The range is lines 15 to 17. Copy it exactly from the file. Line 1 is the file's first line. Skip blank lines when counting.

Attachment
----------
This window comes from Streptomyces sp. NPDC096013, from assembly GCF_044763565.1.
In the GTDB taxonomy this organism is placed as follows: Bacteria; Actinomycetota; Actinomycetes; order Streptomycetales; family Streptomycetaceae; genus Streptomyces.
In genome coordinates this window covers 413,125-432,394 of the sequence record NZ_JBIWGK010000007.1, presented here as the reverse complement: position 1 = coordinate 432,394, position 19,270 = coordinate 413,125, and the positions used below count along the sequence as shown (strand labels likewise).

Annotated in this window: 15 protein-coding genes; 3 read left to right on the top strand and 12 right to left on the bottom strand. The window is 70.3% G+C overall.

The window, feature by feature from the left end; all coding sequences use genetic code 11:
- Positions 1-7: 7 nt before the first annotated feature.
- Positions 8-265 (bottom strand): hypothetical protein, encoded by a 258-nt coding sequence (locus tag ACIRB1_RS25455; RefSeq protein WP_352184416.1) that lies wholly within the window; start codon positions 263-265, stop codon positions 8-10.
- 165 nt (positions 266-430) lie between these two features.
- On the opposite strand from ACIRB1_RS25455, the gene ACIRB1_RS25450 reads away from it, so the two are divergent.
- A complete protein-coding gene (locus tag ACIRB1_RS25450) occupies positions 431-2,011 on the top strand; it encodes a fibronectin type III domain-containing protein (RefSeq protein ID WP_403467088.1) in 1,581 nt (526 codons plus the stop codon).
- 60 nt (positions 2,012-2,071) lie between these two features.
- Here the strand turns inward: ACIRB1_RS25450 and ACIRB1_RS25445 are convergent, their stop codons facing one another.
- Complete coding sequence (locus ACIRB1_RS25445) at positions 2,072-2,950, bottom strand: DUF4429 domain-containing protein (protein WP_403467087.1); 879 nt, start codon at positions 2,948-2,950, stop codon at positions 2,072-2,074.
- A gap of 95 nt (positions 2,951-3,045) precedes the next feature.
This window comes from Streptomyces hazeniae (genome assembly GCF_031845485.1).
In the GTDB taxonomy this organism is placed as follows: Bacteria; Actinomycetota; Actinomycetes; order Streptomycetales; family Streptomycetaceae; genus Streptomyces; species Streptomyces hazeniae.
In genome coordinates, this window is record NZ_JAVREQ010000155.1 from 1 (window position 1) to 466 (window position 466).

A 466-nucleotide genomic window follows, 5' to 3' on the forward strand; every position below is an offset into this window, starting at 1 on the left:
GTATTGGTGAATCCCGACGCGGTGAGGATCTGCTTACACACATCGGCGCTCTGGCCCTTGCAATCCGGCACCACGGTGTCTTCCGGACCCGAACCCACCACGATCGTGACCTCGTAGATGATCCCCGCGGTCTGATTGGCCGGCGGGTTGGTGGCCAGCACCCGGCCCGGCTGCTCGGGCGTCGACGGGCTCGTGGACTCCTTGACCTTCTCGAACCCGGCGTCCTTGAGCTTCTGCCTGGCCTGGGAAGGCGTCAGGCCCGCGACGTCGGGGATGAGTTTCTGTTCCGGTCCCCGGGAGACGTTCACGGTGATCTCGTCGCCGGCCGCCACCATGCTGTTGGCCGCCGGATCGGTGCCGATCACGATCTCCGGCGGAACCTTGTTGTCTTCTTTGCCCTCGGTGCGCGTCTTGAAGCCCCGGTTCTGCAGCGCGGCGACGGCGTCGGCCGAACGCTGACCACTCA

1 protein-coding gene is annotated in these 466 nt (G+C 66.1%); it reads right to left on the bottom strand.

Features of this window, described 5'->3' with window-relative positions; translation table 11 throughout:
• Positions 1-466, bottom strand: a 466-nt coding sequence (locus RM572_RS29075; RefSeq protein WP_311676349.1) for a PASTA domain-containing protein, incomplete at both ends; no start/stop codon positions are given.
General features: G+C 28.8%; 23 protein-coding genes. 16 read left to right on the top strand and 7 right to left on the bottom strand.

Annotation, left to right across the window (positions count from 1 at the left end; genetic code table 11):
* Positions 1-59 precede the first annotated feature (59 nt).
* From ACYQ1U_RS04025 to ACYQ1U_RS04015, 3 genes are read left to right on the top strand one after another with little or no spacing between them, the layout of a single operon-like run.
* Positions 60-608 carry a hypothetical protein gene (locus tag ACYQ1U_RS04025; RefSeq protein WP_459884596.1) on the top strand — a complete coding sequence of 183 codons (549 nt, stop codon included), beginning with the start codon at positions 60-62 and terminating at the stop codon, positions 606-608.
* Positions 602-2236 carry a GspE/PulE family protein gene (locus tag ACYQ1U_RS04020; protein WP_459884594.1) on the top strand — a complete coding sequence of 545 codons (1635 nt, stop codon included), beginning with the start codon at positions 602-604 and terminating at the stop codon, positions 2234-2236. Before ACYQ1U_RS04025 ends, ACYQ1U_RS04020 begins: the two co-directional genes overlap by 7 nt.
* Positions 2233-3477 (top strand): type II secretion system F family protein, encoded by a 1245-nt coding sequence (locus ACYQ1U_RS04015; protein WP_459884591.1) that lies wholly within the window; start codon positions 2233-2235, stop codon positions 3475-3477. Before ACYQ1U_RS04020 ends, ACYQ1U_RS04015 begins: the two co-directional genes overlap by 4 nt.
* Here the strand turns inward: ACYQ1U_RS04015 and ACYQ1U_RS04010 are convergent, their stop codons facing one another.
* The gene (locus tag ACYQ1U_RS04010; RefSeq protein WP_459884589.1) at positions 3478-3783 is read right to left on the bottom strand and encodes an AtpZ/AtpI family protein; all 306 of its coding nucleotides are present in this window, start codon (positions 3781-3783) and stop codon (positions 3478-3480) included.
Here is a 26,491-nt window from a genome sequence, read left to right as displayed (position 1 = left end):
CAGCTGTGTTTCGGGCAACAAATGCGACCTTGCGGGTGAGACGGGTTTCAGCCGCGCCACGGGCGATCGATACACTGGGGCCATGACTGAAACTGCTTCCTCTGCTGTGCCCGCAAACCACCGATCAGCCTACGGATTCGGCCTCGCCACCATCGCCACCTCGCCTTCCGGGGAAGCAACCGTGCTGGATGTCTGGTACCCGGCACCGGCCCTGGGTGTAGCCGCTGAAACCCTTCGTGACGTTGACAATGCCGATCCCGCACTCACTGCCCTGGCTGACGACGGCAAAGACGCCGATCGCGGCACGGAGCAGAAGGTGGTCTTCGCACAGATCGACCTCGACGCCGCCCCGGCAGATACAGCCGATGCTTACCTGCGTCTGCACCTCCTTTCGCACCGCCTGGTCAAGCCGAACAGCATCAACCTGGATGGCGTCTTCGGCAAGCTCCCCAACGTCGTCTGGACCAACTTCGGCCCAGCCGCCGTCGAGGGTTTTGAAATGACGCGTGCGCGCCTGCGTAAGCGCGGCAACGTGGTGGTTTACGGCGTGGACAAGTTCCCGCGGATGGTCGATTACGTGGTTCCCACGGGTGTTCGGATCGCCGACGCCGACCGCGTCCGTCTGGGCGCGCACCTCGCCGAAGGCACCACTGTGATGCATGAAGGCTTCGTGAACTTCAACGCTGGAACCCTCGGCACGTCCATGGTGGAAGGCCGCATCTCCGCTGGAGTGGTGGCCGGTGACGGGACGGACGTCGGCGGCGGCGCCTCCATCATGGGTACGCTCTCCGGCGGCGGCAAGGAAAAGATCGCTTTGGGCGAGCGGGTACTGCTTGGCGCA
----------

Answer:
This window comes from Streptomyces hazeniae (genome assembly GCF_031845485.1).
In the GTDB taxonomy this organism is placed as follows: Bacteria; Actinomycetota; Actinomycetes; order Streptomycetales; family Streptomycetaceae; genus Streptomyces; species Streptomyces hazeniae.
In genome coordinates, this window is record NZ_JAVREQ010000155.1 from 1 (window position 1) to 466 (window position 466).